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Employer Able to Establish Attendance Was Essential Function

For almost 20 years, Sheena Lipp worked in one of Cargill’s meat and processing plants. She stacked and emptied boxes, labeled boxes, and moved pallets. Just five years into her work at Cargill, she was diagnosed with an incurable lung disease. The disease made it difficult for her to walk, run, or otherwise exert herself physically. She was able to work with limited restrictions however until the last two years of her employment. In the last couple of years, she needed to attend three or four doctor’s appointments that were out of town and she needed time off when her disease “flared up.” She also could not work longer than eight hours a day, five days a week, in a work environment free from dust or dirt, with help for lifting when she needed to move pallets. It was undisputed that she received accommodation for all of the above.
Cargill had a work attendance policy in place that stated “[p]unctuality and regular attendance is crucial for efficient plant operations, safety, and moral[e].” In the last year of her employment, Ms. Lipp began a nine-month unplanned leave to take care of her mother, who had health issues. For the first six months, she provided Cargill with doctor’s notes but exhausted her FMLA leave after four months. Upon returning to work several months after that, Ms. Lipp received written notices for her attendance violations and was advised she was on her “last chance for attendance.” She requested time for a doctor’s appointment one week later and was not penalized. However, when she next called in sick and did not provide medical verification, she was fired.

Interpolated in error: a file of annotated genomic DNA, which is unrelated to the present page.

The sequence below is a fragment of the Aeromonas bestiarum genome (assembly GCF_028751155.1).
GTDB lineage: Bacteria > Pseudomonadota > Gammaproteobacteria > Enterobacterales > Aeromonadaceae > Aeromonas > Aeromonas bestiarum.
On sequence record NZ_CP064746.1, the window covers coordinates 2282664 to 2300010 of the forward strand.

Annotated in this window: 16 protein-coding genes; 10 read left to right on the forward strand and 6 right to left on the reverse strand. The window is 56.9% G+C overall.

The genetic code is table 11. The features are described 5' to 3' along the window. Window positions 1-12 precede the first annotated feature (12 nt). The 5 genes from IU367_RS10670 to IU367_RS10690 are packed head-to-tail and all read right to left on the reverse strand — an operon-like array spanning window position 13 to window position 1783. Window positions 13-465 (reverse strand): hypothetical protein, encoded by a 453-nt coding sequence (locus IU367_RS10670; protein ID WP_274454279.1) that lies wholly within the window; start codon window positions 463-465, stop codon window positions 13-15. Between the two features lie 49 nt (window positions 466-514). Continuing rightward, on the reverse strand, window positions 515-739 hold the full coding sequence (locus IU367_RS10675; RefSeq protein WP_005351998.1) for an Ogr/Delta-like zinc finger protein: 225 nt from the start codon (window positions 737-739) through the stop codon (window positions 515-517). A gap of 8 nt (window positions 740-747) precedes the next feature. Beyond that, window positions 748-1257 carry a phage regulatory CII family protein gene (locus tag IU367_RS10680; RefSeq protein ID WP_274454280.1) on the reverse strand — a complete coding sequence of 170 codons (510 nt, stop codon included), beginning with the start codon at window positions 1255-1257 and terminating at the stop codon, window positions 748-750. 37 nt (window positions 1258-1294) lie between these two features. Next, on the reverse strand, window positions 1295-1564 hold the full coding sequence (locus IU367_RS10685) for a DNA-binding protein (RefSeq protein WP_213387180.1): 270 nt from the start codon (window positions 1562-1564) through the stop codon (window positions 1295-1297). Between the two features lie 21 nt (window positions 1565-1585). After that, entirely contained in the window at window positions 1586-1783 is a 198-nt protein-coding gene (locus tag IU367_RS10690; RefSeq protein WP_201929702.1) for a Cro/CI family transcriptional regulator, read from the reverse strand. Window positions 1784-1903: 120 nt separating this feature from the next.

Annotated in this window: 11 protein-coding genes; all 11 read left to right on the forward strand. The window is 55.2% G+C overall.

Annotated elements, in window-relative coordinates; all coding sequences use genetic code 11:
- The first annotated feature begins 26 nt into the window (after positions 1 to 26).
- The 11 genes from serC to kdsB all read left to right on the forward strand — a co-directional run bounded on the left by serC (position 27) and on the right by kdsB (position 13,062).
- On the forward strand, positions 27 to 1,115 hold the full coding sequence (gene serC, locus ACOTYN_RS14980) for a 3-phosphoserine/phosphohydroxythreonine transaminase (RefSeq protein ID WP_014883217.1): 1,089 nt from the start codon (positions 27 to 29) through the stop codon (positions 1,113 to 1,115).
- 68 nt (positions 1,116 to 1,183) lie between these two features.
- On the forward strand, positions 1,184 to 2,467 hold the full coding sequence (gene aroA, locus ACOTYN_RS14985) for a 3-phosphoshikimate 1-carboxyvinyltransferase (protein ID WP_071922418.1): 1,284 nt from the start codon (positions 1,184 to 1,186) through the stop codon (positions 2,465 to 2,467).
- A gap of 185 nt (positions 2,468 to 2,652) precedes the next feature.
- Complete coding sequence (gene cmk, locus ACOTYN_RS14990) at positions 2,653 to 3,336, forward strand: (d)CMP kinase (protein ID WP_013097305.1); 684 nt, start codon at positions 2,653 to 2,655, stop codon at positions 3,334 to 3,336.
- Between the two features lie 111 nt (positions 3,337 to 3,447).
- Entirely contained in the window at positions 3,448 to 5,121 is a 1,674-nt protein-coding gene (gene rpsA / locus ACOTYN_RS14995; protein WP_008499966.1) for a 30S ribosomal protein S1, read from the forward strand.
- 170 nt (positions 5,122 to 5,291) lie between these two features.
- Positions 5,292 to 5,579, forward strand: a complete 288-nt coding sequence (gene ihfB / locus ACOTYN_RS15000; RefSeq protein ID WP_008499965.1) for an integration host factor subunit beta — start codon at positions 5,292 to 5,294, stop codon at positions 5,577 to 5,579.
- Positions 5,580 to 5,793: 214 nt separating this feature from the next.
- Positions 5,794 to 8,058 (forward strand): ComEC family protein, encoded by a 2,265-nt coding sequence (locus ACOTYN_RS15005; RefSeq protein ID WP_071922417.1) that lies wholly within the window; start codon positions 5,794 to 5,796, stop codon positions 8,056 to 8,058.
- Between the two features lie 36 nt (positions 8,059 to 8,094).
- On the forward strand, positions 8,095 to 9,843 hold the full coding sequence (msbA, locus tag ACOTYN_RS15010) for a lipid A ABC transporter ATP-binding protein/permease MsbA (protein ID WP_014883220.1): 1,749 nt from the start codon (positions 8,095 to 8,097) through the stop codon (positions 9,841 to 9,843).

After hearing the case, the Eighth Circuit Court of Appeals upheld the dismissal of her case. Ms. Lipp could not meet the minimum criteria for establishing a claim of disability discrimination under the Americans with Disabilities Act (ADA). She had to show she was a “qualified individual.” Cargill required regular attendance for her position. Her nine months of unplanned leave for reasons not related to her disability plus the extra day without medical support reflected an inability to perform her job. She was therefore not a “qualified individual.” The appellate court also determined that there was no failure to accommodate claim as her unplanned flare-up day just after missing months of work did not enable her to perform the essential functions of her job which was critical for the ADA to protect her.